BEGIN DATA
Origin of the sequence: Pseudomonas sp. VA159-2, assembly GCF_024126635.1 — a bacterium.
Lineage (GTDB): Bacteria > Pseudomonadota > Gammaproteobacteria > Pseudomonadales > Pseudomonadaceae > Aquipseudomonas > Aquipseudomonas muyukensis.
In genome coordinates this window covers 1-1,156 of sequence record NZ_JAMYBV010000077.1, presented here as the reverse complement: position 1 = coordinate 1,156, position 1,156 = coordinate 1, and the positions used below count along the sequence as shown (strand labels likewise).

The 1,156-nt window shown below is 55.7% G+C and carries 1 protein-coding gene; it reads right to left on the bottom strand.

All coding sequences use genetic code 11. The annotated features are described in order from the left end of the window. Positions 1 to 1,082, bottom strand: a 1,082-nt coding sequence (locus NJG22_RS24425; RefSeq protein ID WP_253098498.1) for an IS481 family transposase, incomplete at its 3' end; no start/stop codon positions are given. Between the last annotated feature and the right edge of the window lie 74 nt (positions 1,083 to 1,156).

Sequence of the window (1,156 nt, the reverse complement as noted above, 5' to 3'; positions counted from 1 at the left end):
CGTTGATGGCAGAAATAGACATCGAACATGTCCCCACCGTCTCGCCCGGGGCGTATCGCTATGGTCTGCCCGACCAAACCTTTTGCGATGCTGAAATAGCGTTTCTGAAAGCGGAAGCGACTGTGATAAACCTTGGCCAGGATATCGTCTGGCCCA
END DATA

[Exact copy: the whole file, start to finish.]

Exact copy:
Origin of the sequence: Pseudomonas sp. VA159-2, assembly GCF_024126635.1 — a bacterium.
Lineage (GTDB): Bacteria > Pseudomonadota > Gammaproteobacteria > Pseudomonadales > Pseudomonadaceae > Aquipseudomonas > Aquipseudomonas muyukensis.
In genome coordinates this window covers 1-1,156 of sequence record NZ_JAMYBV010000077.1, presented here as the reverse complement: position 1 = coordinate 1,156, position 1,156 = coordinate 1, and the positions used below count along the sequence as shown (strand labels likewise).

The 1,156-nt window shown below is 55.7% G+C and carries 1 protein-coding gene; it reads right to left on the bottom strand.

All coding sequences use genetic code 11. The annotated features are described in order from the left end of the window. Positions 1 to 1,082, bottom strand: a 1,082-nt coding sequence (locus NJG22_RS24425; RefSeq protein ID WP_253098498.1) for an IS481 family transposase, incomplete at its 3' end; no start/stop codon positions are given. Between the last annotated feature and the right edge of the window lie 74 nt (positions 1,083 to 1,156).

Sequence of the window (1,156 nt, the reverse complement as noted above, 5' to 3'; positions counted from 1 at the left end):
CGTTGATGGCAGAAATAGACATCGAACATGTCCCCACCGTCTCGCCCGGGGCGTATCGCTATGGTCTGCCCGACCAAACCTTTTGCGATGCTGAAATAGCGTTTCTGAAAGCGGAAGCGACTGTGATAAACCTTGGCCAGGATATCGTCTGGCCCA